How to Define Your EIM Program Metrics

Since you can’t manage what you can’t measure, defining the metrics you’ll use to manage your EIM program is an important step in developing your EIM strategy. This post outlines how to get started.

1. Start by focusing first on program and operational metrics for your EIM program. Over time, your program can evolve to capturing additional metrics that are closely tied to business solutions and the related value generated by those applications. But in the near term, as the EIM program gets established, consider capturing two categories of metrics:

    • Operational metrics: measure the health and utilization of the EIM technology environment. In addition to standard operational metrics (such as service availability, downtime, etc.), this category should include EIM-specific metrics such as search retrieval performance and storage utilization.
    • ECM Program metrics: measure the progress and performance of the overall EIM program. This should include metrics such as number of concurrent EIM projects, unit costs for EIM shared services, adoption levels, and user satisfaction levels with the program


2. For both Operational and Program categories, the individual metrics will measure different types of data. Specifically, each metric will be an indicator of one or more of the following elements:

    • Performance: indicates how well a particular area is executing. For Operational performance, this equates to system availability, system responsiveness, etc. For EIM Program performance, this equates to how well the program is doing in terms of servicing customers effectively, improving adoption and utilization, etc.

<li>Quality: indicates the level of quality that is being achieved. For Operations, quality is focused on level of user experience and how well the platform helps users do their jobs more effectively and more productively. For the EIM Program, quality refers to the satisfaction levels users have with the overall EIM shared services platform and the applications built on the platform.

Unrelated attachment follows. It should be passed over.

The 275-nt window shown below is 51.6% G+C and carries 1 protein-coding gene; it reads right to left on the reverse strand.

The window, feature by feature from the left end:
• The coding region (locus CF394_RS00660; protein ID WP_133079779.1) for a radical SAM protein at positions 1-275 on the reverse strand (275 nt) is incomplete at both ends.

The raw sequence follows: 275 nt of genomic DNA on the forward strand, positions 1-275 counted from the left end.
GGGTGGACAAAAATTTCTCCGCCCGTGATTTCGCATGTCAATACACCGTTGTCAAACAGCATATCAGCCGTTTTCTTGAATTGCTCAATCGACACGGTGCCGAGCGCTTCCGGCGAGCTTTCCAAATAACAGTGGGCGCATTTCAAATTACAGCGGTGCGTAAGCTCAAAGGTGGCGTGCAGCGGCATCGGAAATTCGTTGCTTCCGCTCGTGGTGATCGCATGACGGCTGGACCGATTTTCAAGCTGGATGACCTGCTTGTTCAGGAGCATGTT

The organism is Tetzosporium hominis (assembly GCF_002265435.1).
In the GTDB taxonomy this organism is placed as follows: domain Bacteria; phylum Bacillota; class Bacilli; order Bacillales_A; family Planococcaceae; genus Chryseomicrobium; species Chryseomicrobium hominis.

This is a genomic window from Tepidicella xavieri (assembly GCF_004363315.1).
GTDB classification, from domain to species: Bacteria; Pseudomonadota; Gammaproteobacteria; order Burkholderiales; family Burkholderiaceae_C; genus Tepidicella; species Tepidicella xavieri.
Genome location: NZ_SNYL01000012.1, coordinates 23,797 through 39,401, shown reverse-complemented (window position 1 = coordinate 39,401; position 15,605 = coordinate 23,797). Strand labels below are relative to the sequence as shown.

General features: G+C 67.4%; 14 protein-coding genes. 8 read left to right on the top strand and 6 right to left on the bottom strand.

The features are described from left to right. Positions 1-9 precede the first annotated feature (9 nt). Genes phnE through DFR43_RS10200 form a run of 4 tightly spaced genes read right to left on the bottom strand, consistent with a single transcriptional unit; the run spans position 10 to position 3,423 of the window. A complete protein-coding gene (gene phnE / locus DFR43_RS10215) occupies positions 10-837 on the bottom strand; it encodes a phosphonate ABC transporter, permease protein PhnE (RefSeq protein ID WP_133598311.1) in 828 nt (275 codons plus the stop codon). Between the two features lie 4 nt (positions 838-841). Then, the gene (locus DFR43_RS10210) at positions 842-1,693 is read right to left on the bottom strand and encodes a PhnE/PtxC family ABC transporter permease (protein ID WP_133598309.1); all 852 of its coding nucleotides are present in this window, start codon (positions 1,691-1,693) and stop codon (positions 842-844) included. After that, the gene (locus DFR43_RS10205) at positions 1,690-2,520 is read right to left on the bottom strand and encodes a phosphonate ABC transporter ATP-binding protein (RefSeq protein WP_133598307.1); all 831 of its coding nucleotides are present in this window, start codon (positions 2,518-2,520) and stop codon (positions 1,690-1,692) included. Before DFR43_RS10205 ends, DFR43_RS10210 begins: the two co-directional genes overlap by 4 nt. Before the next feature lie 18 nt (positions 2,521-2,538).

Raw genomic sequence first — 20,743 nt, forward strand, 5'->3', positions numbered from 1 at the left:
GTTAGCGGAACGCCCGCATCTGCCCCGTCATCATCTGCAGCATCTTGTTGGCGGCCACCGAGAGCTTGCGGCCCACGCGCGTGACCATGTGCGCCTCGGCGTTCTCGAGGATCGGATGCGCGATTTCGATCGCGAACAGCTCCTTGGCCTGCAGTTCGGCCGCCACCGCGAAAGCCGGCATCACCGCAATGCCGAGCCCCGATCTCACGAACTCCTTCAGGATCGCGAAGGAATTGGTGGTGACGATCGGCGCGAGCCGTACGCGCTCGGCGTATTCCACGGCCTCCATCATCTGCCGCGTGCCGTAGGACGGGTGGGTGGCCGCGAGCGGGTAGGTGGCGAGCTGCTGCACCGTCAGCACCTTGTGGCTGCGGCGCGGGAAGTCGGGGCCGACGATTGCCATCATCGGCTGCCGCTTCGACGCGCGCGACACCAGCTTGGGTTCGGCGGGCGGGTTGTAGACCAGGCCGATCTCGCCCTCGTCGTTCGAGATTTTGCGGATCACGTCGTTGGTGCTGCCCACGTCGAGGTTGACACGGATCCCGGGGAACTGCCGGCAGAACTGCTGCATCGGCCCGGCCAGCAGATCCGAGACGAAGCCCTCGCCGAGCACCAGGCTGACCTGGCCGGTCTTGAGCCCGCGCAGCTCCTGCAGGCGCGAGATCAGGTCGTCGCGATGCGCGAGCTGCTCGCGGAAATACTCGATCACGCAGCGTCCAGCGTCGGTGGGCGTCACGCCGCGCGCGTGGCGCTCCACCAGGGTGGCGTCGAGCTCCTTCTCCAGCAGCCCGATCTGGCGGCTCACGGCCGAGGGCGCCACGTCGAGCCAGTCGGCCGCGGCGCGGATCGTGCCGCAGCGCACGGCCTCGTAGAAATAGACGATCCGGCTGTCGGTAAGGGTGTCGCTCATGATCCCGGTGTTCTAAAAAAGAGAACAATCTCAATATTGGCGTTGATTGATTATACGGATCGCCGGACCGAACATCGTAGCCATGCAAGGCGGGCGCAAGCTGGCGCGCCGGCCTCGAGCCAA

• Value: indicates a level of benefit or return achieved through the platform. For Operations, metrics may include utilization rates and frequency of information access. EIM Program value metrics may focus on factors such as cost per seat and other similar metrics.


3. Development of dashboard-type reporting will require some manual gathering of information. Some of the information needed for the metrics can come from EIM systems or monitoring systems, but other information will rely on manual information-gathering. In this way, EIM metrics and dashboard reporting is no different than other areas of key performance indicator (KPI) and dashboard reporting your organization may be performing.

Rich Medina
Rich Medina
I’m a Principal Consultant and co-founder of Doculabs, and the resident expert in using ECM for information lifecycle management.